291 F3d 1084 United States v. Hart
291 F.3d 1084
UNITED STATES of America, Plaintiff-Appellee,
Ellenrose Louise HART, Defendant-Appellant.
United States Court of Appeals, Ninth Circuit.
Submitted March 15, 2002.*
Filed May 28, 2002.
Anthony P. Capozzi, Fresno, CA, for the defendant-appellant.
Sheila K. Oberto, Assistant United States Attorney, Fresno, CA, for the plaintiff-appellee.
Appeal from the United States District Court for the Eastern District of California; Oliver W. Wanger, District Judge, Presiding. D.C. No. CR-99-05275-OWW.
Before RYMER, KLEINFELD and McKEOWN, Circuit Judges.
This appeal presents the question whether materiality is an element of the crime of making a false statement in an application for a United States passport in violation of 18 U.S.C. § 1542. We have implicitly indicated that it is not, see United States v. Suarez-Rosario, 237 F.3d 1164, 1167(9th Cir.2001), and now explicitly hold that proof of materiality is not required for this "false statement" offense.
Ellenrose Hart appeals her conviction, following a jury trial, on one count of violating § 1542. She contends that the district court erred by failing to instruct the jury that materiality was an element.
Section 1542 criminalizes "willfully and knowingly mak[ing] any false statement in an application for passport with intent to induce or secure the issuance of a passport." The text makes no mention of materiality, nor has the phrase "false statement" accumulated settled meaning requiring proof of materiality under common law. Accordingly, as the Supreme Court has stated, the term "does not imply a materiality requirement." Neder v. United States, 527 U.S. 1, 23 n. 7, 119 S.Ct. 1827, 144 L.Ed.2d 35 (1999) (citing United States v. Wells, 519 U.S. 482, 491, 117 S.Ct. 921, 137 L.Ed.2d 107 (1997)). The Eleventh Circuit, which is the only other circuit directly to address whether materiality is necessary for conviction under § 1542, has also held that it is not. See United States v. Ramos, 725 F.2d 1322, 1323 (11th Cir.1984). We join it now.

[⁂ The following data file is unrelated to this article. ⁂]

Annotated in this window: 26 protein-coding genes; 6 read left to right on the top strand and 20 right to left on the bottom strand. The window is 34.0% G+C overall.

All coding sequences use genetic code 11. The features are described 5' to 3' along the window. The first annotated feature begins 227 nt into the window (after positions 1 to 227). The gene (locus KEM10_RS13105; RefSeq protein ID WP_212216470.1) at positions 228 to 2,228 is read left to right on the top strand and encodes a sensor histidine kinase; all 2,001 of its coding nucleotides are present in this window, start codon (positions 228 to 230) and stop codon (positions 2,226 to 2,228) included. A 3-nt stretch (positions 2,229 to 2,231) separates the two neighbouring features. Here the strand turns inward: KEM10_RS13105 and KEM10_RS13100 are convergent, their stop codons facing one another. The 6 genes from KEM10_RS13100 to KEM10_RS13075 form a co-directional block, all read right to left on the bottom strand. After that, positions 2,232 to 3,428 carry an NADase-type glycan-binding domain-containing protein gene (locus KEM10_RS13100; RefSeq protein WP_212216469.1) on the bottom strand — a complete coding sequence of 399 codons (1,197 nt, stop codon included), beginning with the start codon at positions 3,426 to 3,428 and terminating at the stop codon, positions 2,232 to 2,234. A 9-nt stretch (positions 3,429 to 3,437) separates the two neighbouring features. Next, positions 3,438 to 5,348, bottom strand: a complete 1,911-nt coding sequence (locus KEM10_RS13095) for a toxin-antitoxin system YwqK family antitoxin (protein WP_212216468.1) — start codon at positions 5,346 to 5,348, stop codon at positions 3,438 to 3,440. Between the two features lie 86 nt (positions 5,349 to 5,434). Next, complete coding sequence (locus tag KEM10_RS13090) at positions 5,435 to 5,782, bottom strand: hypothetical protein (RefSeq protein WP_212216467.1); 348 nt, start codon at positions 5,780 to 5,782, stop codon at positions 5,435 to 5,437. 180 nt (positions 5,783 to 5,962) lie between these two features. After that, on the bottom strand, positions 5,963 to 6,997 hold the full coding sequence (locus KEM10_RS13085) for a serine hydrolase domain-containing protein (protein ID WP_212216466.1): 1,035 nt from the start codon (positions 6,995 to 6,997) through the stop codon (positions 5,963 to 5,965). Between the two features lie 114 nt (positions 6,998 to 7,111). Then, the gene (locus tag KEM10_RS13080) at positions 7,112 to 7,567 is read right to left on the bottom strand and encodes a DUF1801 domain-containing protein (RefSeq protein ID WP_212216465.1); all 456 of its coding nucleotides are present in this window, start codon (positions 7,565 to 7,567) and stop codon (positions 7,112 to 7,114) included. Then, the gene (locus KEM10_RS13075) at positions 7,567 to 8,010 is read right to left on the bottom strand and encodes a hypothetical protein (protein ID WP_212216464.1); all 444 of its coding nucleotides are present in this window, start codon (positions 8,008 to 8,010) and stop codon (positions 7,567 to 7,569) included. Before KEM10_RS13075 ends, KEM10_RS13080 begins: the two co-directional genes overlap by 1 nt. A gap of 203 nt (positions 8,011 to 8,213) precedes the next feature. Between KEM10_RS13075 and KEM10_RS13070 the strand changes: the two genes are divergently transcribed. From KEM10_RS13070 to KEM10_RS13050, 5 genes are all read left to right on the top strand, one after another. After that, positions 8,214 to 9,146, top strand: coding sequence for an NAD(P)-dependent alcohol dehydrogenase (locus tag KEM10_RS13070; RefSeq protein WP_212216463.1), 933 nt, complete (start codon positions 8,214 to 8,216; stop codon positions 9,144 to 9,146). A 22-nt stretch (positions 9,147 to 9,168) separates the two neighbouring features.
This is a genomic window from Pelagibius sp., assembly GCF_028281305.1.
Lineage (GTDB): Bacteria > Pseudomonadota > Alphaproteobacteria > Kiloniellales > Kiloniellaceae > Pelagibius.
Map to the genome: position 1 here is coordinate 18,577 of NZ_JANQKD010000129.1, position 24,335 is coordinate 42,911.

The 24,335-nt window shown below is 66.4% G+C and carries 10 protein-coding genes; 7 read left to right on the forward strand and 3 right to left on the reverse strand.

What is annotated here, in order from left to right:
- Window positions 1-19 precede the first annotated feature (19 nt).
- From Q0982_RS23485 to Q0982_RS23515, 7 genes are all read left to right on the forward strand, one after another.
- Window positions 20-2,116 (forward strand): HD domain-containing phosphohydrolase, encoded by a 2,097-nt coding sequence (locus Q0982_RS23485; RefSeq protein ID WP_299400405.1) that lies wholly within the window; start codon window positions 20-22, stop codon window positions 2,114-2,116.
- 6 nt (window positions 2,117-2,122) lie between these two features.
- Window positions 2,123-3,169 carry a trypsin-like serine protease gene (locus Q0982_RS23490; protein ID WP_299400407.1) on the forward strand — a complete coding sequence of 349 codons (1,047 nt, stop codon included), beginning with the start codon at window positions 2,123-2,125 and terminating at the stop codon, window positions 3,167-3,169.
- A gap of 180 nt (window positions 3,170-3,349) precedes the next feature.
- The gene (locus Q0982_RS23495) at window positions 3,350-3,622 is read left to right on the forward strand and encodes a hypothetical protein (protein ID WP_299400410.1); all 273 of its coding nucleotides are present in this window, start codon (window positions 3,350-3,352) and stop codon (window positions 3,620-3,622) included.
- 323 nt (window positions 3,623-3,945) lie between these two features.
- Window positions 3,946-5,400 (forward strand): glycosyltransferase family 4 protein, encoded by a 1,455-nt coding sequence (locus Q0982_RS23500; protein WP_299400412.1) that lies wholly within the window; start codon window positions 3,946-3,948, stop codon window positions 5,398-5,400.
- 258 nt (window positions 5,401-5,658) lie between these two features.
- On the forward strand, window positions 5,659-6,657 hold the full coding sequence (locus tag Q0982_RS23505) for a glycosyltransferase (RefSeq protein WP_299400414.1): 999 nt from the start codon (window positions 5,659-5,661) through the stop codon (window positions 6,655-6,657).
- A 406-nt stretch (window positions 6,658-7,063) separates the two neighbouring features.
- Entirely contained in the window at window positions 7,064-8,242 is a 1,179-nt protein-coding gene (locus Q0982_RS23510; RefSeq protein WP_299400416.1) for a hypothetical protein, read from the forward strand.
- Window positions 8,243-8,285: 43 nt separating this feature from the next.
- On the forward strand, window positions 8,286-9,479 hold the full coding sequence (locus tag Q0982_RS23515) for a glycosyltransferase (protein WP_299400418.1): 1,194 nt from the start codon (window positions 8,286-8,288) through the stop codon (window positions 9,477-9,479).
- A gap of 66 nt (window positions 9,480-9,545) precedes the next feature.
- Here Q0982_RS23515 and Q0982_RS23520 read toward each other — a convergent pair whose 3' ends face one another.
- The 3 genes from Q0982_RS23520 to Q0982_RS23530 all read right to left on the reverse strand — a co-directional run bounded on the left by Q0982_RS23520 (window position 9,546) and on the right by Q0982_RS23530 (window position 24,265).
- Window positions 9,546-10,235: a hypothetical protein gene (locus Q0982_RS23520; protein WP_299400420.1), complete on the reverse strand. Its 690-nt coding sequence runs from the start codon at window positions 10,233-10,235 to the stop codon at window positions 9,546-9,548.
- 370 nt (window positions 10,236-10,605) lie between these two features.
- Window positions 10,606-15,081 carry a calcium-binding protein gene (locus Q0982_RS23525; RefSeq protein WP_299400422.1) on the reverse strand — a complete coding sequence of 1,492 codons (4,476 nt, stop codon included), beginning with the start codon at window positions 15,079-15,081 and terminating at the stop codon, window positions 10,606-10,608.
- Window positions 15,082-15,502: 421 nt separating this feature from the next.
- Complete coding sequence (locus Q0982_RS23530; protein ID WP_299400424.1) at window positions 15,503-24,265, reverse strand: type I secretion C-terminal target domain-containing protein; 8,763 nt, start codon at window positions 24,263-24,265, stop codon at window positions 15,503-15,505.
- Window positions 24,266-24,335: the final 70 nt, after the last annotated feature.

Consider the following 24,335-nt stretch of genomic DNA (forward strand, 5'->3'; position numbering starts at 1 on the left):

Hart's remaining argument, that there was insufficient evidence for a rational jury to find beyond a reasonable doubt that she violated § 1542, is unavailing. She falsely stated in her passport application that she had no social security number and had never been issued a United States passport. There was ample evidence that her false statements were made willingly and knowingly, as she had requested numerous changes of name on her social security card over the years and had used her United States passport to travel three times in 1997 and 1998. Finally, Hart followed up on the false application by calling the National Passport Information Center as well as two senators and a congressman, thereby manifesting her intent to secure issuance of the passport.
This panel unanimously finds this case suitable for decision without oral argument. See Fed. R.App. P. 34(a)(2)
KLEINFELD, Circuit Judge, concurring.
I agree with the views expressed by Justice Stevens in his dissent in United States v. Wells.1 The statute before us is among those, which, at footnote 8, Justice Stevens thought implied a materiality requirement.2 Those views, however, were expressed in a dissent, not a majority opinion. I do not see a principled way to distinguish the statute before us from the one construed in Wells, and under Wells, materiality is not an element. So I am compelled to conclude that because of Wells, the statute before us has no materiality element.